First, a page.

Our kids have two pet rabbits, which live in their own pethouse. To keep the house nicely warm and dry during winter I have installed a heater in it. Although the heater was originally designed for doghouses, but works very well here too. It has a simple plywood plate which contains an embedded resistor that provides about 40 W of heating power. System is powered with waterproof IP68 power supply which outputs 12 AC.
When the winter came again and I turned the heater on I soon got an alarm from my Blitzortung station that it no longer sends signals. When I looked at the station I found out that it was in interference mode, which means that system has detected some kind of electromagnetic noise near it. I didn’t first understand that it was the rabbithouse heater that generated the noise. Continue reading “Pethouse heater PWM”
Every family produces some waste that is suitable for composting. Our family uses a Biolan fast composting unit to convert that stuff eventually to soil. This is very easy to do during summertime, but in winter when the temperature drops below -15 °C it becomes a much harder job. Too many times have I found myself witnessing the unit in condition where inside temperature is near zero or even below it. After that it is very hard to get it working again before warm spring days come to fix the situation.
To provide some tools to avoid this I figured that it might be a good idea to put a temperature monitoring device into the composting unit. Ideally this would be a small device with radio, batteries and temperature sensor in waterproof box that I could throw into unit. Based on these requirements, Texas Instruments MSP430 CPU seemed like an obvious choice.
I really didn’t have much knowledge about MSP430 before this project so I ordered ez430-RF2500 development kit, which contains two MSP430F2270 boards with 2.4Ghz radio and internal temperature sensor. I used these boards to develop a port of Pico]OS for MSP430 and to test Simpliciti (a Texas Instruments radio stack). Creating Pico]OS port for the cpu was remarkably easy as the architecture is not at all too complex. Simpliciti stack required some work, because I had chosen a free mspgcc (Gnu GCC port for this cpu) as my compiler. Luckily there were some patches floating around in the net for this. Continue reading “Wireless compost monitoring”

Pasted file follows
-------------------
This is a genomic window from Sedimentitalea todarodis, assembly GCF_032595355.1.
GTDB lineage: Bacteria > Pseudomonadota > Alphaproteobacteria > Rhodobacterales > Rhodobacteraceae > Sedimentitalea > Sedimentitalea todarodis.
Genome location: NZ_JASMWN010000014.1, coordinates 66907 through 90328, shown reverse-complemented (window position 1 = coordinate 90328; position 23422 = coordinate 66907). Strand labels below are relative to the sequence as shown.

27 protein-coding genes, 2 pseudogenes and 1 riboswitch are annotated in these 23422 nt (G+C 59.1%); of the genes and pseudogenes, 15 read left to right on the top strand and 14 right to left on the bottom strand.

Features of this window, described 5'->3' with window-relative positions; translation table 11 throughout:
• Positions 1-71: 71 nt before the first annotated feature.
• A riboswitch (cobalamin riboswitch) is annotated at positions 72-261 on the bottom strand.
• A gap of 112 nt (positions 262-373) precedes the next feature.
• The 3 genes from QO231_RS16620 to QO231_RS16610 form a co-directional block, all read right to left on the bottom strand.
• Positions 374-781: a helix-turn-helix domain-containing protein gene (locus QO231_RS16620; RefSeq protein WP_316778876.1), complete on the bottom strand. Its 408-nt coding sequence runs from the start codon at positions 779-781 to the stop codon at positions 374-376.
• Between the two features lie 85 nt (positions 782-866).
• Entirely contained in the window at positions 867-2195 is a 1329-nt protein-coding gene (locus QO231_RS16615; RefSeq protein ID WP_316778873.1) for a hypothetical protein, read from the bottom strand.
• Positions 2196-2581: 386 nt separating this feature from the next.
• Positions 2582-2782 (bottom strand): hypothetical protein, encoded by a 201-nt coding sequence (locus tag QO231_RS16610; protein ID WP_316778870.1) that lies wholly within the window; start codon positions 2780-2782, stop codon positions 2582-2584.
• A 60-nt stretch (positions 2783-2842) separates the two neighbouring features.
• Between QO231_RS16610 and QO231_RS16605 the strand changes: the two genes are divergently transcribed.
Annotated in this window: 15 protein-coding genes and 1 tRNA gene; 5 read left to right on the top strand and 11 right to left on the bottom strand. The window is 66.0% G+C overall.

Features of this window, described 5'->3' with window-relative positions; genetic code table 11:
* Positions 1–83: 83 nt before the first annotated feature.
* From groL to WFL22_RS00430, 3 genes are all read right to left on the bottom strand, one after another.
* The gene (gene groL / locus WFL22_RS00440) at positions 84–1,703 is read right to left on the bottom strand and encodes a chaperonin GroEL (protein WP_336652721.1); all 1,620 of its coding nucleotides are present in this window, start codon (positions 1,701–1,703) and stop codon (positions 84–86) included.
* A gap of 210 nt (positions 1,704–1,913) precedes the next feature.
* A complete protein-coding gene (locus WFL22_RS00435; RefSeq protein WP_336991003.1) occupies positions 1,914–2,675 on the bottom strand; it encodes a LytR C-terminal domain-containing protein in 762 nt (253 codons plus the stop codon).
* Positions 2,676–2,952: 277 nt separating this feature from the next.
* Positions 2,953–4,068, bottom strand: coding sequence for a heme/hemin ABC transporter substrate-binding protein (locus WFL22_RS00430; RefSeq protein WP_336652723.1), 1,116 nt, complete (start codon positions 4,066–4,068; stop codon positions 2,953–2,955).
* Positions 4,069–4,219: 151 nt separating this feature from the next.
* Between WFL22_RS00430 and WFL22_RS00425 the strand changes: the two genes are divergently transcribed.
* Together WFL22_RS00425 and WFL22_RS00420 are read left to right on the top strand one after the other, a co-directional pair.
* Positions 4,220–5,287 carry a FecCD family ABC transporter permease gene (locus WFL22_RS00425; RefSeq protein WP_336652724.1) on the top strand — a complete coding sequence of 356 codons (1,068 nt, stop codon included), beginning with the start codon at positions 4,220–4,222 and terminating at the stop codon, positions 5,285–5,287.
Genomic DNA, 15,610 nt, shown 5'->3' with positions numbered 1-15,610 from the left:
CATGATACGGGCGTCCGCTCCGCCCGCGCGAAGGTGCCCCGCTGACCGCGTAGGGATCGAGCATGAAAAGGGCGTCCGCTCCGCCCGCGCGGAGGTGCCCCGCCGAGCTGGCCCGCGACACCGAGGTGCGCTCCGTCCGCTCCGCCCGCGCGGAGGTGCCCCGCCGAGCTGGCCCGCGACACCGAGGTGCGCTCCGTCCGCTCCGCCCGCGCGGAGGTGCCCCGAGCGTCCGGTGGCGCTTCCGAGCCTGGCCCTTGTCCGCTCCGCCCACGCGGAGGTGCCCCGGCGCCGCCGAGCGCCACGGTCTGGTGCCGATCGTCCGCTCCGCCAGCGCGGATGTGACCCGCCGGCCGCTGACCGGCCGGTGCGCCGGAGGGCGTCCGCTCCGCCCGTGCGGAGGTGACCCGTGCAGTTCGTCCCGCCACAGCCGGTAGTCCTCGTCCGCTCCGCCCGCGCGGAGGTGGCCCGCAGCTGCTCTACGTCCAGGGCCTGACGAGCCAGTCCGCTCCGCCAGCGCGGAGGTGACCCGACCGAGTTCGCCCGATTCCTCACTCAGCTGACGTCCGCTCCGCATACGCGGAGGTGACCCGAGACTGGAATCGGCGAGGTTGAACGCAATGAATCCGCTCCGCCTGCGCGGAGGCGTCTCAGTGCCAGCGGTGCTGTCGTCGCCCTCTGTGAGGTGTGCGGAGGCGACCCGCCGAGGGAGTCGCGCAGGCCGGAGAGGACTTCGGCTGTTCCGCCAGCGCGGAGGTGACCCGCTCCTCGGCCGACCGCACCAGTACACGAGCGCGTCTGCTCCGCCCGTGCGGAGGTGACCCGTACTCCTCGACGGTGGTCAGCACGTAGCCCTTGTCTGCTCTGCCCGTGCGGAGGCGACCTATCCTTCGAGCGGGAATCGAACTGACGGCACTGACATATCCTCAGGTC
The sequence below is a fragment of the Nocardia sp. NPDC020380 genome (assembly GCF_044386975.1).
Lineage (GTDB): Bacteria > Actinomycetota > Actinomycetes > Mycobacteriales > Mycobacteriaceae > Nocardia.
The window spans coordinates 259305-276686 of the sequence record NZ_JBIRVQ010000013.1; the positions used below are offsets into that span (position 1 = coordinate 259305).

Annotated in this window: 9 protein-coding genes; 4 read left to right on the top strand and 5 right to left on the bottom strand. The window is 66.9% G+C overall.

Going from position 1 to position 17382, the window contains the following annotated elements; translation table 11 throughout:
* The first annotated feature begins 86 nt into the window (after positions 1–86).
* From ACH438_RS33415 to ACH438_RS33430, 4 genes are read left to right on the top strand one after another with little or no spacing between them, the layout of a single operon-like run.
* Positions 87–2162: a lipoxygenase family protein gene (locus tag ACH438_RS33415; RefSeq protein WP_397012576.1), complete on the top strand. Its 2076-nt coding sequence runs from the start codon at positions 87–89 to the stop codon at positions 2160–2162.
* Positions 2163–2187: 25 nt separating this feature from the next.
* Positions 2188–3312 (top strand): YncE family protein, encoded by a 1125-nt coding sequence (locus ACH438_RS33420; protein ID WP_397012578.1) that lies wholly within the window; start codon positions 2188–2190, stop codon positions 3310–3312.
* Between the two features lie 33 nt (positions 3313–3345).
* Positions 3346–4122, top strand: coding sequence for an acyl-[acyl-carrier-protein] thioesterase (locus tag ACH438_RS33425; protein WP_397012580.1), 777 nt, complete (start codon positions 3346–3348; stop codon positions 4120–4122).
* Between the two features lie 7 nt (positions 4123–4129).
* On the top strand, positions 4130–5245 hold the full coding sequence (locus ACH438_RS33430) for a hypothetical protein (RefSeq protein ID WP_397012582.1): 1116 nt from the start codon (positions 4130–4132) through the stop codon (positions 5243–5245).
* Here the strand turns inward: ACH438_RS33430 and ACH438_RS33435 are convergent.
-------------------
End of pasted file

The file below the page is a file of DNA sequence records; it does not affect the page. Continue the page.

This is actually on an old project I wrote back in 2006 using uIP v0.9. It uses a DS1820 sensor to measure my storage room temperature and send it in UDP packet to my database server. Database server then has software to alert me if temperature gets too low during winter.
Project has now been rewritten to use my picoos-net library, which allowed me to add a simple web server to system quite easily. I still use original hardware, which is either Olimex LPC-E2129 or Embedded Artists Ethernet Quickstart board (this is not available any more I think). To simplify testing, it is also possible to compile project for native unix program.
Main task of system sets up networking and initializes OneWire bus. After that it periodically scans the bus for sensors, reads temperatures from those and sends a UDP packet to database server. Main loop calculates also hourly average from temperatures and maintains history of those averaged values for one day. Continue reading “Temperature monitoring”
I started working with computers when only user interface was commonly command prompt. Maybe because of that I like my devices to have one, although I don’t object having graphical user interfaces or web pages in any way. They are nice, but command prompt is cool. Continue reading “uIP, Pico]OS and telnet servers”
uIP is a very small TCP/IP stack initially developed by Adam Dunkels. It is targeted to microcontroller environments and has very modest resource requirements. uIP itself doesn’t seem to be very active project nowadays, but it is available as part of Contiki OS.
This library started when I tried to adapt uIP to my arm microcontroller project. Initial work resulted in patches which took care about some alignment problems that code had in arm environment. As I later discovered that uIP source code actually now lives inside Contiki OS, I took the latest version of uIP from there and adapted my patches to it. Continue reading “uIP-based network layer for Pico]OS”